A Story of Technology and Civic Engagement

bif_vertical_color_correctBy: Anne Sophie Lambert

Tomorrow Accountability Lab is going to the Business Innovation Factory Summit in Providence, Rhode Island! The theme of this year’s summit is “A Good Story Can Change the World” and it will bring together a diverse group of innovative and passionate people from across the country, as well as 32 featured storytellers. At the Lab, we believe that genuine change requires a strong sense of purpose, enthusiasm, and openness. Thus, we’re excited for this rare opportunity to hear the personal narratives and origin stories that shape what many inspiring individuals do and why they do it.

We were particularly excited to see Ethan Zuckerman—Director of the Center for Civic Media at the MIT Media Lab—on the list of storytellers. I recently had the opportunity to interview Ethan and here’s a sneak peek of his story.

Ethan has been working in technology since 1994 and has long felt that much good could be done by sharing innovative technology with citizens in Africa. He founded Geekcorps to bring IT experts and technology to West Africa, but soon came to realize that technology alone is not the solution. Below are several lessons he learned along the fascinating journey to what he does today:

  1. There is little outside support to bring technology to developing countries—and effective media can play a key role in changing that. He found that digital technology is not reaching its potential to build global understanding. For example, people have easy access to Fijian water but have limited access to learning about Fijian culture. In response, he co-founded Global Voices, a virtual newsroom which showcases the perspectives of citizens from 167 countries around the world in over 30 languages, focusing on stories from marginalized and misrepresented communities.
  1. Technology must have a rigorous theory of change. You should be able to answer why you’re doing it and how it will create positive change. And then you should measure whether your hypothesis was correct. Even if your project focuses on a goal with seemingly less concrete outputs, such as awareness raising, you can measure how much attention your campaign received and how that attention has changed public opinion or government behavior. It’s also important to consider that local populations may not always buy in to your ideas, so the best theories of change come from within a community. For example, while it is definitely worthwhile to open up government processes, people on the ground know that there are required next steps to make that transparency effective in their lives.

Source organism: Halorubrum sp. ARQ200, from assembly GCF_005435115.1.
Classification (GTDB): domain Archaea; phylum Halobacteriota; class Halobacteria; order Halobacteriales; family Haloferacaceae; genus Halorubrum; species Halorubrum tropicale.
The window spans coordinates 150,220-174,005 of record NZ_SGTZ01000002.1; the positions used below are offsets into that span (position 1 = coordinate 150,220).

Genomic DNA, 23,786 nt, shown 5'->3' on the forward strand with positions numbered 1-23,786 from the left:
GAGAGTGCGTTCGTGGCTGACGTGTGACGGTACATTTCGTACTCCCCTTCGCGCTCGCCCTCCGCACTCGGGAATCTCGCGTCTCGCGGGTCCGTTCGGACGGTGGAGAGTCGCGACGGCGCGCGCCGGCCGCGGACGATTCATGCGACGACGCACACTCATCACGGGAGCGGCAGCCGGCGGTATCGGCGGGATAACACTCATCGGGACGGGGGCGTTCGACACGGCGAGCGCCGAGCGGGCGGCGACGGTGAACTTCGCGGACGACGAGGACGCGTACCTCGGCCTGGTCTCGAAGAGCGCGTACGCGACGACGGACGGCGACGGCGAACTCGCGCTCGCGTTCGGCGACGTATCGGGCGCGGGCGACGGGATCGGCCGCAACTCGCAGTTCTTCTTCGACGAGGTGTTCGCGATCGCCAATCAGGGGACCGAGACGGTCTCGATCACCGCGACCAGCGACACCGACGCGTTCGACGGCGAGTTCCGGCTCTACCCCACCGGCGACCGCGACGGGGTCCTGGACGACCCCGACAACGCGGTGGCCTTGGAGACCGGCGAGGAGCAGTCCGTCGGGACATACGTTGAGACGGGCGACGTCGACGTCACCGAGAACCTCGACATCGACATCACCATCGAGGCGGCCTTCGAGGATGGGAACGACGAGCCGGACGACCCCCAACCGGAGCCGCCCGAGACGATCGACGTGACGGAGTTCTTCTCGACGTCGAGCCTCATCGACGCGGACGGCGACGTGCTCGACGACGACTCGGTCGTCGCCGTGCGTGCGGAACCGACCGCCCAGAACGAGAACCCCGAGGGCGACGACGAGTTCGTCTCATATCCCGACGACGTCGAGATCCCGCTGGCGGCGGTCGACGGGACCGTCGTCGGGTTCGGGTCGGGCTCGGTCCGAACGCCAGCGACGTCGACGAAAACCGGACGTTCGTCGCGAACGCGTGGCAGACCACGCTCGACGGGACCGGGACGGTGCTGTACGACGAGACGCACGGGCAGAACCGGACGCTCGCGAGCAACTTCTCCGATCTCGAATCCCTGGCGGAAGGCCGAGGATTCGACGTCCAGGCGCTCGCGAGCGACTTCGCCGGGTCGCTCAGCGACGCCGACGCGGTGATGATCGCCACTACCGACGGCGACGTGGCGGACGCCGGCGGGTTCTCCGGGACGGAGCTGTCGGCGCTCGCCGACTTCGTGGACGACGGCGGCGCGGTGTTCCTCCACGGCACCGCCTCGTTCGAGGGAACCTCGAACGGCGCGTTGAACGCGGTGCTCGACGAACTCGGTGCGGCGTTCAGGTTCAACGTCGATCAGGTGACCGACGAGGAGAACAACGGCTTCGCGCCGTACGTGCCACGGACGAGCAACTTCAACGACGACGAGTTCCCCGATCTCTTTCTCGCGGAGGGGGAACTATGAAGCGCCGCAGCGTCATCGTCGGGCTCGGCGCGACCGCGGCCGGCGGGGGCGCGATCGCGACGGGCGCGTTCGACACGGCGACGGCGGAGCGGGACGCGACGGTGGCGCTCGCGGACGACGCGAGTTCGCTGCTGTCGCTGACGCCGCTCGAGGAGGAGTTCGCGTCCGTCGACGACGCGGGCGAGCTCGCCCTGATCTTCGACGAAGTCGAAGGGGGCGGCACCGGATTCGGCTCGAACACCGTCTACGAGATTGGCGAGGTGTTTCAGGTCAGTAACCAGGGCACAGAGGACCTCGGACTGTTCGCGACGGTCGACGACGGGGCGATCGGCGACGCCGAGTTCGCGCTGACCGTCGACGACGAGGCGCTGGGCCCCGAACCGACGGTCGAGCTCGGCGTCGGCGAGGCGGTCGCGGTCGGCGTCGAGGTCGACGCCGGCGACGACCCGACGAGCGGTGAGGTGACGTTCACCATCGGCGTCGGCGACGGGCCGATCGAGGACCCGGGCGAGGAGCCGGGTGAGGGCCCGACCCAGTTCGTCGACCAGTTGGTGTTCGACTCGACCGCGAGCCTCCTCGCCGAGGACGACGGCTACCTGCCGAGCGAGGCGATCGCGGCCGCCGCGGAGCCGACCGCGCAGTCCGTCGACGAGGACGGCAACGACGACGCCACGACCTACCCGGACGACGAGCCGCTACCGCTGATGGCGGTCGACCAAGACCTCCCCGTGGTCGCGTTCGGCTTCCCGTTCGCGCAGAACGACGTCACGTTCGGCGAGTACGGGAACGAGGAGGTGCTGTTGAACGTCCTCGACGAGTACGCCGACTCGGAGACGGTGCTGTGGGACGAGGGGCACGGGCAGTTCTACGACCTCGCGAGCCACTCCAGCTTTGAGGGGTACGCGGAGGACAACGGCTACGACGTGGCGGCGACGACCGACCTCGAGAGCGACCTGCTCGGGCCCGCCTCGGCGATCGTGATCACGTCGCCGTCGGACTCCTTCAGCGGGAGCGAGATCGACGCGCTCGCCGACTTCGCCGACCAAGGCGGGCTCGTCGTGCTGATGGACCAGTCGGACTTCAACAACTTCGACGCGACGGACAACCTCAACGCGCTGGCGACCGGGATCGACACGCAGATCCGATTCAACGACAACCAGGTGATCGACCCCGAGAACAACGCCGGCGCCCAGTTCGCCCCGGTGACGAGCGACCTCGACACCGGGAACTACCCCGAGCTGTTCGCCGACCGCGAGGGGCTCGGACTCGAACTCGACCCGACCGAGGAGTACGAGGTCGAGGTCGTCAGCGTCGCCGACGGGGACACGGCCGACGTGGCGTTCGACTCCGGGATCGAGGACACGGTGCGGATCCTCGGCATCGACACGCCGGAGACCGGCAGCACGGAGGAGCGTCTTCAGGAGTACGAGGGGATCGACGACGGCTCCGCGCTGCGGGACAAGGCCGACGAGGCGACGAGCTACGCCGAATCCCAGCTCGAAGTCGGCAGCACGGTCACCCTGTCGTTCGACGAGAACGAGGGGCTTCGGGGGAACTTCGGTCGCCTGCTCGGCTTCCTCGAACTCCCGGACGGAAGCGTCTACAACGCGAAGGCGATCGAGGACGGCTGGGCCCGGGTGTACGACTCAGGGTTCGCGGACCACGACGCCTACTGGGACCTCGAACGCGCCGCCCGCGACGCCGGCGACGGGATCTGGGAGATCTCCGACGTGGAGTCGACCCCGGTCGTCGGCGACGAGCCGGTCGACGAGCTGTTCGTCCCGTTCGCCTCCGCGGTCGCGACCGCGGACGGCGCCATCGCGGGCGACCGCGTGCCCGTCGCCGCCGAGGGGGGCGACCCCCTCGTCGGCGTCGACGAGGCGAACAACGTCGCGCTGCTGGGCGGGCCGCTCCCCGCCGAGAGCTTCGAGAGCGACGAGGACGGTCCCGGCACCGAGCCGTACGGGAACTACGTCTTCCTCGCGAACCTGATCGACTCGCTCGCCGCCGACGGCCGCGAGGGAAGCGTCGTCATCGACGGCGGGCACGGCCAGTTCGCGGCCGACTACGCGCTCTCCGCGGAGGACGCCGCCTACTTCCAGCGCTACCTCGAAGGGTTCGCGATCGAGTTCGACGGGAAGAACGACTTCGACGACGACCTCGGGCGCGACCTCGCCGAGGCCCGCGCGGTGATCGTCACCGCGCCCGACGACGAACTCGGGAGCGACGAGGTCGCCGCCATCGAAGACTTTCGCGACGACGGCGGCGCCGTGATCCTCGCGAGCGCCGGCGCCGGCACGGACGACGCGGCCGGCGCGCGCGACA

1. Remember that innovation is not just about technology, and this is particularly important to remember when working in the developing world. For example, Twitter is not particularly technologically advanced model, but it has revolutionized social structures. Thus, technology is often simply the infrastructure by which social innovation can be created.

Keeping those three principles in mind, Ethan is currently working on a government monitoring project in Brazil called “Promise Tracker” to hold the mayor of Sao Paolo accountable for 100 goals he’s made for his time in office. Two key factors in the success of the work have been partnering with a group of passionate local volunteers from the “Our Sao Paolo” network to conduct the monitoring, and working to gain the support of the government. As the project has begun, Ethan has learned that you can’t try to control how things work from afar and the more you try, the less citizen participation you are likely to get. As the project implementation progresses, he expects to find a rich mix of good and bad news about the current state of affairs and is most excited about using it to promote a model of active citizenship.

He also mentioned several other great projects going on around the world—from a “mon-a-thon” in Italy, where a group associated with the government is inviting citizens to conduct in depth evaluations of its activities; to a project in China selling $5 water testing kits to people inviting them to test their water, share their results and help identify poor water quality hot spots. We know this is just the beginning of many innovative ideas that are about to collide this week at the Business Innovation Factory Summit and we’re excited to be a part of it!

Check out #BIF10 on Twitter to follow the BIF summit’s conversations in real-time over the next couple days!

About Accountability Lab

Making power-holders accountable in the developing world

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